His promise that he can slay the beasties – whatever they might be – if only I will let him out again does not sway me. This results in a battle of wills with him repeatedly letting me know what he wants, and me playing the dumb human who doesn’t get the message. If he plays up too much, though, I’ll shut him out of my office. Simple? Yes. Effective? No. Recently he has learned a new trick. He’ll seek out the other cat (an old lady now) and gets into a rip-roaring cat fight that will get my attention every time. You guessed it, Mr I-Can-Be-Trouble gets shown the door.
The drawback to letting him out again is that he’ll want in once more further down the line, and then he’s back at the bedroom window carrying on, not paying the least bit of attention to the light on in my office.
To circumvent this issue, when he manages to get free again into the night, I now take the phone into the bedroom and inform Greg gently that it is there. This is so when the fiend is back at the window, Greg can ring me at my desk and I can go and let him in again. Otherwise, I don’t hear him and Greg’s sleep is more deeply disturbed by getting out of bed to let the cute little bastard cat in.
Sometimes it’s better just to go back to bed when I let him in the first time, and skip all those fun and games that might ensue.
That aside – cat or no cat – when the creativity is there, I will drop everything to get it captured, I’ll even set aside sleep.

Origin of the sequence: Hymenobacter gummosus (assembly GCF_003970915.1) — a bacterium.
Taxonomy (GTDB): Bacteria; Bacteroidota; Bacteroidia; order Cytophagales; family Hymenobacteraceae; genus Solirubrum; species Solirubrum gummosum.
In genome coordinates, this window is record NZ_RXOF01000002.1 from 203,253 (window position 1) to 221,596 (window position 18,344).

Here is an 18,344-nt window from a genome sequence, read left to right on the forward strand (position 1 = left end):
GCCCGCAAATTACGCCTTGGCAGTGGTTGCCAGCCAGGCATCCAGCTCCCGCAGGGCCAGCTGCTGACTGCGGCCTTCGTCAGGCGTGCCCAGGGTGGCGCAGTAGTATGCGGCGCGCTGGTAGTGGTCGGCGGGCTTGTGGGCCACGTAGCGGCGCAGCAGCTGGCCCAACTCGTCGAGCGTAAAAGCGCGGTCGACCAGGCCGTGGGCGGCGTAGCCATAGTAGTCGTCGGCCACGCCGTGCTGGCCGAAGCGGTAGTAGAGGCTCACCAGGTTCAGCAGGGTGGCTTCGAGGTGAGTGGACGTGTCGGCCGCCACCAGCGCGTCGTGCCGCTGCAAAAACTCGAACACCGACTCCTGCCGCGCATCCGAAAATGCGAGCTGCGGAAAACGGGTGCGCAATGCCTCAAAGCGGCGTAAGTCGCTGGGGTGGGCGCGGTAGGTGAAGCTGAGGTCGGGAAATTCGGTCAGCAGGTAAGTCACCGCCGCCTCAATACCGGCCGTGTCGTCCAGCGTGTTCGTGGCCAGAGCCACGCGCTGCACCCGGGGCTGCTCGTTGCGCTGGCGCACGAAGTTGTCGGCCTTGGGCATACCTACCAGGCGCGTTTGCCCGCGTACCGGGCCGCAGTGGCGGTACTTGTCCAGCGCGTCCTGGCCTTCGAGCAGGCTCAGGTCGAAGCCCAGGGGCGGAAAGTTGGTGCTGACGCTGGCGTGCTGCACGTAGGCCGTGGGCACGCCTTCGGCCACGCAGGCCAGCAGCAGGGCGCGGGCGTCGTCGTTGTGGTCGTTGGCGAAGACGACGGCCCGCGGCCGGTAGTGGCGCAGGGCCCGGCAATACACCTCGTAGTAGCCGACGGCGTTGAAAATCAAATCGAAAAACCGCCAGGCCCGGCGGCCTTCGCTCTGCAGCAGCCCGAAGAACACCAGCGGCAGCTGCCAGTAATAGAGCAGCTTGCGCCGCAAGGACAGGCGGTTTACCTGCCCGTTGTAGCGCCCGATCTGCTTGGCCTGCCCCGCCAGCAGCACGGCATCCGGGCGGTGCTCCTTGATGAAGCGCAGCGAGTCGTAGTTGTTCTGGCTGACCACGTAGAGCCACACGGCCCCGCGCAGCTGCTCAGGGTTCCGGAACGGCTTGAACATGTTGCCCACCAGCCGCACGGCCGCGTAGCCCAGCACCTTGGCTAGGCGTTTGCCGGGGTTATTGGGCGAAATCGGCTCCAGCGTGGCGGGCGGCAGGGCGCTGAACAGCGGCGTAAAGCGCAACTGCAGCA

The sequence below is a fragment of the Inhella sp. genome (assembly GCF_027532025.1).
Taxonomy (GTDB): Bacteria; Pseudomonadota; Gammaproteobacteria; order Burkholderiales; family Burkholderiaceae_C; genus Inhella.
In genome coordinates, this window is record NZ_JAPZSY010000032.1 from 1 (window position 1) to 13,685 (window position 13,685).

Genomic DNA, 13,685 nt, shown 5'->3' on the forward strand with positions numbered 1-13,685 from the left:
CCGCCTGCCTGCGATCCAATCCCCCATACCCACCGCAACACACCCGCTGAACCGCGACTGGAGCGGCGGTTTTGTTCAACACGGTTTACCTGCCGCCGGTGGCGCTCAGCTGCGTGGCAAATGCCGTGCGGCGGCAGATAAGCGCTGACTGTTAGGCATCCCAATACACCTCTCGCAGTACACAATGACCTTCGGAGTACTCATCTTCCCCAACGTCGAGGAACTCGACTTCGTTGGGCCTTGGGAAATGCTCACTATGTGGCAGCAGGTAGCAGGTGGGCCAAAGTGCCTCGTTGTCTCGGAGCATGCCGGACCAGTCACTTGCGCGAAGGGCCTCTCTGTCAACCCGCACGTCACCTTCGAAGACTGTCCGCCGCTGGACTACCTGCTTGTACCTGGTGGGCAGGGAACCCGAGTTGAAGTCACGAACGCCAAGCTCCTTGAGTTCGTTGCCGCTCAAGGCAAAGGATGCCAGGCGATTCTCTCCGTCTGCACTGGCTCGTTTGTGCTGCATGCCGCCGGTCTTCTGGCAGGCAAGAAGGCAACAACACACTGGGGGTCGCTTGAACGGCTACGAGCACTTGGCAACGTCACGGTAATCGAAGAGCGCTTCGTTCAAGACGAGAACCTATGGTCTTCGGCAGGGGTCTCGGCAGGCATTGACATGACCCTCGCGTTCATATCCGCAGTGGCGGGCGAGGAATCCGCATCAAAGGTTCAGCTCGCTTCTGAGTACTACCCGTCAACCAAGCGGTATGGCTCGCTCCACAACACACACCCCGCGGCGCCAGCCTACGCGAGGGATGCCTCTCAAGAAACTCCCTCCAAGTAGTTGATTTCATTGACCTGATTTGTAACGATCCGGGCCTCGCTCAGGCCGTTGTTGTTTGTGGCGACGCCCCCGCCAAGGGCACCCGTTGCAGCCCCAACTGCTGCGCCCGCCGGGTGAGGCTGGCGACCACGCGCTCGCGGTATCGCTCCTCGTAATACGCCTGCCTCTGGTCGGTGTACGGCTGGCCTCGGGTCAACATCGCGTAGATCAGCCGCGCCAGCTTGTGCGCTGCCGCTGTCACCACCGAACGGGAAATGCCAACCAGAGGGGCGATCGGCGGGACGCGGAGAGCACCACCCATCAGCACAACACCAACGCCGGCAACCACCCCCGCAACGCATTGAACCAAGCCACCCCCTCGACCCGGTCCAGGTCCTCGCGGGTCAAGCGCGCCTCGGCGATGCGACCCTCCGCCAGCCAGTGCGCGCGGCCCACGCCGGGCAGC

Last night I sorted out what might have become a major problem in book 4. Yes, the next book, as yet untitled, not the one I’m currently working on. Normally I will take notes, but I will pull myself back to the area I need to be focused on, book 3 in this case. This time, though, it was important to catch everything I could for book 4.
I had the plot all organized – the way and the how. Book 4 is the “Crunch Book”. It’s where the original story ends. The series is going to continue beyond that point because other characters have since come along and can take the story further, and they will, but this particular book contains the climax I have headed towards ever since I planned the original series.
Okay, so given the technology in place, Greg made a comment to me a little while ago that made very good sense and totally screwed up the setting for the Crunch in book 4. This presented a problem – a big problem, actually, and one I haven’t been able to devote much time on as right now I need to work on book 3. Not that I have forgotten it, I simply put it on the backburner and let it stew.